Exceptional fried chicken is built largely on the contrast between tender meat and a shatteringly crisp coating. But Tammy Patrick, of Whiteland, Indiana, wondered which classic coating—flour or cornstarch— delivers better crunch.
Let’s start with the differences between the two. Wheat flour contains starch and protein (gluten), while cornstarch is purely starch. When plunged into hot oil, starch releases any moisture it contains, allowing it to crisp up. When protein hits the hot oil it tightens, creating tough bonds, similar to when it is kneaded. Because of this, flour typically produces a denser, chewier fried coating than cornstarch.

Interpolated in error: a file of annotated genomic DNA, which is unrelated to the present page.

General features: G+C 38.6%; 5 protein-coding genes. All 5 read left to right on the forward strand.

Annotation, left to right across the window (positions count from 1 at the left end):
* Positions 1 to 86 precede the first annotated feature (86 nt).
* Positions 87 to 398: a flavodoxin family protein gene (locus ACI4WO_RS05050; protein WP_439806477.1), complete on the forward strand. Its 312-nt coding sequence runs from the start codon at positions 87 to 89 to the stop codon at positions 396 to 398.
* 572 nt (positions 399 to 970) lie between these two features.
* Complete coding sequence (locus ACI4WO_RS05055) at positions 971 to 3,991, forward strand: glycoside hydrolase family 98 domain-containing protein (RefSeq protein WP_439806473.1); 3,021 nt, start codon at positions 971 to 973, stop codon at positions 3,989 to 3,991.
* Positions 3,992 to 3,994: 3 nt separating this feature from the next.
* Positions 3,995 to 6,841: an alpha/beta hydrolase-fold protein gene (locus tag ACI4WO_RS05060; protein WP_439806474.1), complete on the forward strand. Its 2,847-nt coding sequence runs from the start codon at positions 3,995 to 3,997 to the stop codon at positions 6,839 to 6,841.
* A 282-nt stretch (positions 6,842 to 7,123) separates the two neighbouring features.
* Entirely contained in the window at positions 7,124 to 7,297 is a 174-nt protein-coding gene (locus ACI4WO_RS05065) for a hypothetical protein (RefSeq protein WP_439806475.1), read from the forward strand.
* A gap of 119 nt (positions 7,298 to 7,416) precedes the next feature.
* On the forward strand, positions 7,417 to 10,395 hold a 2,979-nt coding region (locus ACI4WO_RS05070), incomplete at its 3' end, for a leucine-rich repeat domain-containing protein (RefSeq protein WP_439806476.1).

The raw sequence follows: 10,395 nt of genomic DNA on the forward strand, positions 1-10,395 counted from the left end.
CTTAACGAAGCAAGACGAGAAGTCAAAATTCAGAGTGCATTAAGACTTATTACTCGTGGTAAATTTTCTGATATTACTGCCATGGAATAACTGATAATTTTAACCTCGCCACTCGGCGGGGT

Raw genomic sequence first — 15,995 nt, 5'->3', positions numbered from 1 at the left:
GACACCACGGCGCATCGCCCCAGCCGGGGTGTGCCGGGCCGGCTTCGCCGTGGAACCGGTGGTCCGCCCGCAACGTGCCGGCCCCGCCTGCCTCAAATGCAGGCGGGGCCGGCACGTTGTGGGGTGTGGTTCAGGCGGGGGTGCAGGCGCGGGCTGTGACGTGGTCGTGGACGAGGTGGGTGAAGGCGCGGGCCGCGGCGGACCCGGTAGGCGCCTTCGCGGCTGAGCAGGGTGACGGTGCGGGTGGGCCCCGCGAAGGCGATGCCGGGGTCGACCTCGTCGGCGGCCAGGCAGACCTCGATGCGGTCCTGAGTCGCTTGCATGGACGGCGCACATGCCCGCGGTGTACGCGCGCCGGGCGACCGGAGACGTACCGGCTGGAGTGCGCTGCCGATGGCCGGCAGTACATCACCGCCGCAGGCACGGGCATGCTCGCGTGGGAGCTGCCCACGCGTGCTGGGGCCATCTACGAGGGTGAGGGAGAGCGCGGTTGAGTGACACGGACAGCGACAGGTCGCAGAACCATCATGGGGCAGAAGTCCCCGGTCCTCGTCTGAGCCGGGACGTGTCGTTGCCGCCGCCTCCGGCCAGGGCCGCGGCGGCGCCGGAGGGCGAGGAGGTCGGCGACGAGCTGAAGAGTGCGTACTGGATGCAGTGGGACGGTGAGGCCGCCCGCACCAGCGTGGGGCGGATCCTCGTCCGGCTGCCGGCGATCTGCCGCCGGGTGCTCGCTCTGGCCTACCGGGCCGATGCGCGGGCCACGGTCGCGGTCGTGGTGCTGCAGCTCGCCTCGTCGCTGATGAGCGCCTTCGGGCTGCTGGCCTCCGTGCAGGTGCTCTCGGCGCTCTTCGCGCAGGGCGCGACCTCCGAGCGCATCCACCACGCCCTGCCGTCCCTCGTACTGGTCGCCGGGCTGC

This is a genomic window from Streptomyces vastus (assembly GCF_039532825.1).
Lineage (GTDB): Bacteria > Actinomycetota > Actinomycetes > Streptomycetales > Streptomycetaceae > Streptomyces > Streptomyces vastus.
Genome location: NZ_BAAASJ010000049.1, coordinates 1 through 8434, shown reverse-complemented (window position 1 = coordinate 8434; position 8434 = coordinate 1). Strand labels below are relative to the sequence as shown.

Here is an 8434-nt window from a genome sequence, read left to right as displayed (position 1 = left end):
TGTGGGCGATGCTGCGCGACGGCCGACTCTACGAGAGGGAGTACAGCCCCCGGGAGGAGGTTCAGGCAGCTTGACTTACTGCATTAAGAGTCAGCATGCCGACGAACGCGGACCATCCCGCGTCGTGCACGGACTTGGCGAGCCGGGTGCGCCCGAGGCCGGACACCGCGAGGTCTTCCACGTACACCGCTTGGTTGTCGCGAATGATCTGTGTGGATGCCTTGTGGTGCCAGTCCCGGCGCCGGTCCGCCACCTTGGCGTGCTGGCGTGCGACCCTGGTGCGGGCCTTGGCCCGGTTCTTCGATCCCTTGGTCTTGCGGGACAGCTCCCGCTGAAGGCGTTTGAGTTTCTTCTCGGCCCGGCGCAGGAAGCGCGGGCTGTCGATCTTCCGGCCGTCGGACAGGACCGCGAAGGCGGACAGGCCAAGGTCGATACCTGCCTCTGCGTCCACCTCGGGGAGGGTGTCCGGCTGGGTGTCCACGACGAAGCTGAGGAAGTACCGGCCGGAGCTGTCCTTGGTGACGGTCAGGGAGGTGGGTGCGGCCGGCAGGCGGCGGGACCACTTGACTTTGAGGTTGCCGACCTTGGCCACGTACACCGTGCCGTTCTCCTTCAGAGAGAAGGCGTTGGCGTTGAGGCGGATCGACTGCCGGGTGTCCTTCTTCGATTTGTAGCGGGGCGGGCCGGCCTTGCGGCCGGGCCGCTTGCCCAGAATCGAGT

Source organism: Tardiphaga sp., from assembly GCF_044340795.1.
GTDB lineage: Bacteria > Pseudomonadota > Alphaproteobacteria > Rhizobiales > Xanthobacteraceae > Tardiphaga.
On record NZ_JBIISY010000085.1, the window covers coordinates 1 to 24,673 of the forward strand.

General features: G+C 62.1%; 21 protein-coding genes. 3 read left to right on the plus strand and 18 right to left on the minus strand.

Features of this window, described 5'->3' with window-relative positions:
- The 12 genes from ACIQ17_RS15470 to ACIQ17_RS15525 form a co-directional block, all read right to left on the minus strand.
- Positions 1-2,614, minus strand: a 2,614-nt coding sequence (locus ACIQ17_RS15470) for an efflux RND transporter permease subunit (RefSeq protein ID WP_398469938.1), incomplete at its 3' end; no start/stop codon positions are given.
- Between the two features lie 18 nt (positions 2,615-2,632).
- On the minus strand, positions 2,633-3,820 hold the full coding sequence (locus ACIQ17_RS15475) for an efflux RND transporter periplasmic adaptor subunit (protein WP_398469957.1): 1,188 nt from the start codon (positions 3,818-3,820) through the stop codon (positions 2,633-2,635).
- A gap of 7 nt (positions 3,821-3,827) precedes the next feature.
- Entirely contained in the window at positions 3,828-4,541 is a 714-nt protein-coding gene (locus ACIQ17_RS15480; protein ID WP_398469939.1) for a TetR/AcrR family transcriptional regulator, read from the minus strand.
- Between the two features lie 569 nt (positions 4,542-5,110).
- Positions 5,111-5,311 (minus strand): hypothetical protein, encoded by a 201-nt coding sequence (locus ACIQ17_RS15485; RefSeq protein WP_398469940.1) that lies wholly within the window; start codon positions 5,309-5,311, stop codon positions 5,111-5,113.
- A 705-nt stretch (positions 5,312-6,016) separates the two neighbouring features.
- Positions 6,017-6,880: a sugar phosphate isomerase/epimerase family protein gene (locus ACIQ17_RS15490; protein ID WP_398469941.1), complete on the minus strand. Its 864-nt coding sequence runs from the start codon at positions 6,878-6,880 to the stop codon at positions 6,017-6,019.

To test which worked best, we prepared fried chicken using bone-in, skin-on thighs coated three ways: all-purpose flour, cornstarch, and a blend of equal parts of both.
Our least favorite was the batch made with flour alone. It lacked crunch and had a heavy, bready coating that seemed to soak up more oil than the others. The flour-cornstarch blend was better, yielding a lighter, crispier coating. But by far our favorite was the all- cornstarch batch, which produced a crackingly crisp coating and suffered from none of the heft of the flour versions. It even retained its crunchy texture when cooled to room temperature.